Introduction True hepatic artery aneurysms (HAAs) are rare, and when complicated by gastrointestinal haemorrhage, it becomes an even rarer disease entity. The mortality is high and imaging may fail to provide the diagnosis. We present a case of a true hepatic artery aneurysm complicated by a fistula to the duodenum which was first recognised during surgery. Presentation of case A 77-year-old man presented with upper gastrointestinal haemorrhage. Upper endoscopy revealed an ulceration in the duodenal bulb, which was refractory to endoscopic treatment. Computed tomography and angiography did not reveal the source of haemorrhage and as such, the diagnosis was delayed, until laparotomy was performed. Resection of the HAA and graft placement resulted in complete haemostasis. Discussion True hepatic aneurysms communicating with the gastrointestinal tract have only been presented in case reports and short case series. Arteriosclerosis is a relatively common risk factor, but the underlying pathology is unknown. Meanwhile, gastrointestinal haemorrhage is a symptom of other, more common diseases in the gastrointestinal tract, and these factors, complicate the diagnostic workup. Conclusion In the case of treatment refractory duodenal haemorrhage, a visceral aneurysm should be considered. Even though angiography is performed, a HAA may remain undetected due to bleeding cessation. Improved computed tomography modalities could aid in the detection of gastrointestinal haemorrhage from HAAs, and ensure timely treatment by endovascular methods or surgery if the diagnosis is kept in mind in the initial evaluation.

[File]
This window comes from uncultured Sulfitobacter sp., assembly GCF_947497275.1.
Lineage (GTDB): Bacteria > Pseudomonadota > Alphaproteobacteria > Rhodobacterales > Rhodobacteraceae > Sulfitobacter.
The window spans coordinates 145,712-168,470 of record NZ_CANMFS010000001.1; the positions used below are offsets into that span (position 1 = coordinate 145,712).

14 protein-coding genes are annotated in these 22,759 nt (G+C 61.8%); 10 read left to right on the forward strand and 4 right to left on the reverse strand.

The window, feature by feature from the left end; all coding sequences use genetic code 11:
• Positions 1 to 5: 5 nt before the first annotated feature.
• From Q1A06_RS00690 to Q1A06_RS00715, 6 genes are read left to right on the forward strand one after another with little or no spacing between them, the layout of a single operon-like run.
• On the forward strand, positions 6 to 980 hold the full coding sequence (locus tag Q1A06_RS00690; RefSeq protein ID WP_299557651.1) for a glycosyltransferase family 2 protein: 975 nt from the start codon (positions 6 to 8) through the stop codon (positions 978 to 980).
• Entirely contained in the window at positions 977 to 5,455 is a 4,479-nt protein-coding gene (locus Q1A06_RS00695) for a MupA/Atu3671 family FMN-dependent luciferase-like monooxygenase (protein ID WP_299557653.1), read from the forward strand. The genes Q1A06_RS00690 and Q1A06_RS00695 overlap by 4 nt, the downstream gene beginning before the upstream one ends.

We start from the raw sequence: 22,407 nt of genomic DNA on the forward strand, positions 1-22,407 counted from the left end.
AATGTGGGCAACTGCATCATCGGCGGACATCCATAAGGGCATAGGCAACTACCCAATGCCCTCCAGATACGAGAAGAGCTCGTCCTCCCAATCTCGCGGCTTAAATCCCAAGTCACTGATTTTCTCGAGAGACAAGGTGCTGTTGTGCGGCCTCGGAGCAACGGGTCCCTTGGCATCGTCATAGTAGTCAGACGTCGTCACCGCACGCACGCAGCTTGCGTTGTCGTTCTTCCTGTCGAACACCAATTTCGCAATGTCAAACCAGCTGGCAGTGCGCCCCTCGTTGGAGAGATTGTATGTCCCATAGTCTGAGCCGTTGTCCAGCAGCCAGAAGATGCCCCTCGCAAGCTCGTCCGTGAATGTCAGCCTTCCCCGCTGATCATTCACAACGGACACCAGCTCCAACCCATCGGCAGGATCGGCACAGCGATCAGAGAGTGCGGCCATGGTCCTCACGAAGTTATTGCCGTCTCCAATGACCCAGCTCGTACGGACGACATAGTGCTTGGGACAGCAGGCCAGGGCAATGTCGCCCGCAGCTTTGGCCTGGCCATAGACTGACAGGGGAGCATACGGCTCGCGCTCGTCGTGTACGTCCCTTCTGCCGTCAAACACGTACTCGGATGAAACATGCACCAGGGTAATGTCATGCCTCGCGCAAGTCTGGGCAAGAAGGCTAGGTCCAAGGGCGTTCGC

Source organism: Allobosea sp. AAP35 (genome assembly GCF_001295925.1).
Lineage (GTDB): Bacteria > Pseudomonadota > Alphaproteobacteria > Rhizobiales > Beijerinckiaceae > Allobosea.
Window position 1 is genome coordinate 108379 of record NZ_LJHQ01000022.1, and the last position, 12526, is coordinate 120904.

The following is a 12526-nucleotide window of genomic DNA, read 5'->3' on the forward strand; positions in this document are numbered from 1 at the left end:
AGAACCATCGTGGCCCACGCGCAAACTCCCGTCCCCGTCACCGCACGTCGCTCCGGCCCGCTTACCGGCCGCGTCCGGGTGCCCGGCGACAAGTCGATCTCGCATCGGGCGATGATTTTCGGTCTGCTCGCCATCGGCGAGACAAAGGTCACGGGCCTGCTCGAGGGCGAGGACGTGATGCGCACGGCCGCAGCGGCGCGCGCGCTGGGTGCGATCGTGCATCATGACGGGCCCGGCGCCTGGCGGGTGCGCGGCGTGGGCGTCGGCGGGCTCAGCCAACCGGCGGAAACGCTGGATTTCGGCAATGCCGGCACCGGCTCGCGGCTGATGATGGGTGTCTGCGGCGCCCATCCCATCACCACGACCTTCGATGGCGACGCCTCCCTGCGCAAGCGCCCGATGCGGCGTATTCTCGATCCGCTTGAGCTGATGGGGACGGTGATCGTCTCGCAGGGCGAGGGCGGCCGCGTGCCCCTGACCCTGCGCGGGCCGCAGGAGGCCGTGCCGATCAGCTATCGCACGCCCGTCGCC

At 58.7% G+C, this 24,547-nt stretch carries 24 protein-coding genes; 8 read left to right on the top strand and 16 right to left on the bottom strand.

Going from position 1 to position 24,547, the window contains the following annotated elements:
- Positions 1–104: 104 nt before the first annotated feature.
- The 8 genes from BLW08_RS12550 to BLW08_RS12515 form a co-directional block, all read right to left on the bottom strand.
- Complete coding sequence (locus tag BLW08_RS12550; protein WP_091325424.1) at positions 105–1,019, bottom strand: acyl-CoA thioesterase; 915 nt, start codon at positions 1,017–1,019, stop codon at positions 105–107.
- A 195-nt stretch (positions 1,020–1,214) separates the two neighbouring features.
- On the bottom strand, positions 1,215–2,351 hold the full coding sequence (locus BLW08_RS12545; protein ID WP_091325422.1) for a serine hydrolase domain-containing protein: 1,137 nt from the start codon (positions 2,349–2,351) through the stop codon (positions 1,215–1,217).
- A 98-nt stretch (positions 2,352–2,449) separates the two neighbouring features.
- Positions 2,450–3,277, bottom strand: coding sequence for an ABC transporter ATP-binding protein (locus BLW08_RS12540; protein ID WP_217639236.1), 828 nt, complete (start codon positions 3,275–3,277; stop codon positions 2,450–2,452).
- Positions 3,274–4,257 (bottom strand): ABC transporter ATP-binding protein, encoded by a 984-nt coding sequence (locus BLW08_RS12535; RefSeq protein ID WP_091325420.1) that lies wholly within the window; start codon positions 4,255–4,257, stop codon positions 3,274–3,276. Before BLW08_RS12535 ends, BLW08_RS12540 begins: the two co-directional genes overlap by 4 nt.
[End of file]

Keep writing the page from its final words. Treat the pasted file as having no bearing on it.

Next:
Palubinskas, S., & Rasmussen, S. L. (2017). Hepatic artery aneurysm causing gastrointestinal haemorrhage – Case report and literature review. International Journal of Surgery Case Reports, 41, 12–16. https://doi.org/10.1016/j.ijscr.2017.08.067